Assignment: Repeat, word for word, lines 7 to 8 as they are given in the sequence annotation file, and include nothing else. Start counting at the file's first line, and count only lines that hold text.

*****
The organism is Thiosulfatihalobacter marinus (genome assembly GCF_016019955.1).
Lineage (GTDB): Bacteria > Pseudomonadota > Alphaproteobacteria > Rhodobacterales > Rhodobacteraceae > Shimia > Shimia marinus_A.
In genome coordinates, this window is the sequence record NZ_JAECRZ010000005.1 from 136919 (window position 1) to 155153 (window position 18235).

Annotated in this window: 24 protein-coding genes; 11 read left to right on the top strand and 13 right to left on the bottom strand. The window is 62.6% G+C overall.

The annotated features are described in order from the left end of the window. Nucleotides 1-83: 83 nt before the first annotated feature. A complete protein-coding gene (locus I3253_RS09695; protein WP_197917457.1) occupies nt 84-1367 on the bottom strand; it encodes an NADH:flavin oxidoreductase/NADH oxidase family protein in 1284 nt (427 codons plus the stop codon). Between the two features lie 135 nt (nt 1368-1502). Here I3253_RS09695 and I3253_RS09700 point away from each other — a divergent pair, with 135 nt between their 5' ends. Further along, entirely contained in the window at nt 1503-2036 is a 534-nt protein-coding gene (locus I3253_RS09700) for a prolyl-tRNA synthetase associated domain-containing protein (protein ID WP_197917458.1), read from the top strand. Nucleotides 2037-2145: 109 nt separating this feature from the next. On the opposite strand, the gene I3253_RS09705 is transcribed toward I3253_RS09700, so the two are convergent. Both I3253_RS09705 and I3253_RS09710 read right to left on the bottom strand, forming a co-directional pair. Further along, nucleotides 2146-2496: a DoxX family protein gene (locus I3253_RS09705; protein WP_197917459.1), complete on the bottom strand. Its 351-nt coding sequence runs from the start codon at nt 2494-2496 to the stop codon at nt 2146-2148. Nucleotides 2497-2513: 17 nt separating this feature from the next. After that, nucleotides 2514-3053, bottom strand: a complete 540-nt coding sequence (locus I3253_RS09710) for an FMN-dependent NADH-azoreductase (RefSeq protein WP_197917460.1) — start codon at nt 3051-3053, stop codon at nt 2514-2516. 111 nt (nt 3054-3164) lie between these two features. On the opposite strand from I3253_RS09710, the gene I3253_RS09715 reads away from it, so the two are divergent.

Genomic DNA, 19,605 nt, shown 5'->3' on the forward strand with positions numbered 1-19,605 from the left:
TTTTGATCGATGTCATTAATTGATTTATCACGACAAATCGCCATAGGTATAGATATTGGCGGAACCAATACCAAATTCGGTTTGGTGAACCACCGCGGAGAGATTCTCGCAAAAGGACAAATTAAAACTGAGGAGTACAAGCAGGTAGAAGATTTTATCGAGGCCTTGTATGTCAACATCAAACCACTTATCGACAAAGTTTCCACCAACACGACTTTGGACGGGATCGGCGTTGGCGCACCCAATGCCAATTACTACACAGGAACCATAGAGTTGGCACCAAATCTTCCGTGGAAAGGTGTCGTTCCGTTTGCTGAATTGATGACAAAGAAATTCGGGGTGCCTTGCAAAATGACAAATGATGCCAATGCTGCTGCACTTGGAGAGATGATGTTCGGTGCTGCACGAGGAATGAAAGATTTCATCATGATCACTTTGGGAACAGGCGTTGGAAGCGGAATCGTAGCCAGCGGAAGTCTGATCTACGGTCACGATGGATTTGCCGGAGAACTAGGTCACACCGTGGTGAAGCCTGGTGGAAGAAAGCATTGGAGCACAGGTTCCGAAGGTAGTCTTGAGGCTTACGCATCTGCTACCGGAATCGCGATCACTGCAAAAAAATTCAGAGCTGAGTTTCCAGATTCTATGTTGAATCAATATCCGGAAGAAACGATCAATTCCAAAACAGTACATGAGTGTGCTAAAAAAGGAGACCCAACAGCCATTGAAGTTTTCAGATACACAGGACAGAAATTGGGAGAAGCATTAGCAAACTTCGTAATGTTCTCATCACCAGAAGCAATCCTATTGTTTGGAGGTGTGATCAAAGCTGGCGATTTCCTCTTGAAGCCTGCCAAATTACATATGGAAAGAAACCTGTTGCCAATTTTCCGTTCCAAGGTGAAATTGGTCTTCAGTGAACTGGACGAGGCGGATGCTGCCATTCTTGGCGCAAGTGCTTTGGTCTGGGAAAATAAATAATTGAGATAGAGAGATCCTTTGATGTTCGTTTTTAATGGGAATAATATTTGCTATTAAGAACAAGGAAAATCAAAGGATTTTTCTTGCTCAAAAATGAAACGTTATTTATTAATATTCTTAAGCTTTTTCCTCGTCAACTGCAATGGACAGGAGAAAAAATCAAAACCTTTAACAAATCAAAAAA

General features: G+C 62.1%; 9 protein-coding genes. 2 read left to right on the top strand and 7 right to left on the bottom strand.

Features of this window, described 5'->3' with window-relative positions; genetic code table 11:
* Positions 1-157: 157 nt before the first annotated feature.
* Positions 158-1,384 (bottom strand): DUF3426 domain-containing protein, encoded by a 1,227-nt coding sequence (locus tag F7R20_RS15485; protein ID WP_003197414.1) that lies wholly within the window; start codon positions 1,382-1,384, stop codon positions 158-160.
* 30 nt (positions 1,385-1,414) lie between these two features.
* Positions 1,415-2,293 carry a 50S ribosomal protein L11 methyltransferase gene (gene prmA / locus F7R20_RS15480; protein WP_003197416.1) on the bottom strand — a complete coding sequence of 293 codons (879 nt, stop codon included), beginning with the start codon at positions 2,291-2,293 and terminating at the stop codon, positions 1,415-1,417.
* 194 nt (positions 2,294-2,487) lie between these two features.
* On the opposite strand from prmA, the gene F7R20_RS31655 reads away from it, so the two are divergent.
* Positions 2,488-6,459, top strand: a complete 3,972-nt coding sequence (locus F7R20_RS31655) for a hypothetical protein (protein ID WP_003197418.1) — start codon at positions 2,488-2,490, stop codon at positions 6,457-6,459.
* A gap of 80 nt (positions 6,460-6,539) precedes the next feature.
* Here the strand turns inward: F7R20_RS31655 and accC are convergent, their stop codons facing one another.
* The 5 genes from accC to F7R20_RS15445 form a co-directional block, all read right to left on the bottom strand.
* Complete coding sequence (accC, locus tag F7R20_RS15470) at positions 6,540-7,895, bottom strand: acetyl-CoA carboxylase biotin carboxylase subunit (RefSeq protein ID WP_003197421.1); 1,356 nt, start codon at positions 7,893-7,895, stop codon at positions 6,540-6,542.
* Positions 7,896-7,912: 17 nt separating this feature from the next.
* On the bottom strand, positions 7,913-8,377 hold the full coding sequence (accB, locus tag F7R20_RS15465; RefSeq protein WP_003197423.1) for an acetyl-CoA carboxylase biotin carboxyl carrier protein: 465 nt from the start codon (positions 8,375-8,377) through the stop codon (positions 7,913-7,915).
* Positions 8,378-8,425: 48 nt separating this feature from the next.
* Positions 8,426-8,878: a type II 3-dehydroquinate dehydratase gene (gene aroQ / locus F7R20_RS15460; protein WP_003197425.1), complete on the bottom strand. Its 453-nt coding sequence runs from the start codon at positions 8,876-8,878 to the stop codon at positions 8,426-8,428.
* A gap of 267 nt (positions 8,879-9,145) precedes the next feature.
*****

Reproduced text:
TTTTGATCGATGTCATTAATTGATTTATCACGACAAATCGCCATAGGTATAGATATTGGCGGAACCAATACCAAATTCGGTTTGGTGAACCACCGCGGAGAGATTCTCGCAAAAGGACAAATTAAAACTGAGGAGTACAAGCAGGTAGAAGATTTTATCGAGGCCTTGTATGTCAACATCAAACCACTTATCGACAAAGTTTCCACCAACACGACTTTGGACGGGATCGGCGTTGGCGCACCCAATGCCAATTACTACACAGGAACCATAGAGTTGGCACCAAATCTTCCGTGGAAAGGTGTCGTTCCGTTTGCTGAATTGATGACAAAGAAATTCGGGGTGCCTTGCAAAATGACAAATGATGCCAATGCTGCTGCACTTGGAGAGATGATGTTCGGTGCTGCACGAGGAATGAAAGATTTCATCATGATCACTTTGGGAACAGGCGTTGGAAGCGGAATCGTAGCCAGCGGAAGTCTGATCTACGGTCACGATGGATTTGCCGGAGAACTAGGTCACACCGTGGTGAAGCCTGGTGGAAGAAAGCATTGGAGCACAGGTTCCGAAGGTAGTCTTGAGGCTTACGCATCTGCTACCGGAATCGCGATCACTGCAAAAAAATTCAGAGCTGAGTTTCCAGATTCTATGTTGAATCAATATCCGGAAGAAACGATCAATTCCAAAACAGTACATGAGTGTGCTAAAAAAGGAGACCCAACAGCCATTGAAGTTTTCAGATACACAGGACAGAAATTGGGAGAAGCATTAGCAAACTTCGTAATGTTCTCATCACCAGAAGCAATCCTATTGTTTGGAGGTGTGATCAAAGCTGGCGATTTCCTCTTGAAGCCTGCCAAATTACATATGGAAAGAAACCTGTTGCCAATTTTCCGTTCCAAGGTGAAATTGGTCTTCAGTGAACTGGACGAGGCGGATGCTGCCATTCTTGGCGCAAGTGCTTTGGTCTGGGAAAATAAATAATTGAGATAGAGAGATCCTTTGATGTTCGTTTTTAATGGGAATAATATTTGCTATTAAGAACAAGGAAAATCAAAGGATTTTTCTTGCTCAAAAATGAAACGTTATTTATTAATATTCTTAAGCTTTTTCCTCGTCAACTGCAATGGACAGGAGAAAAAATCAAAACCTTTAACAAATCAAAAAA

General features: G+C 62.1%; 9 protein-coding genes. 2 read left to right on the top strand and 7 right to left on the bottom strand.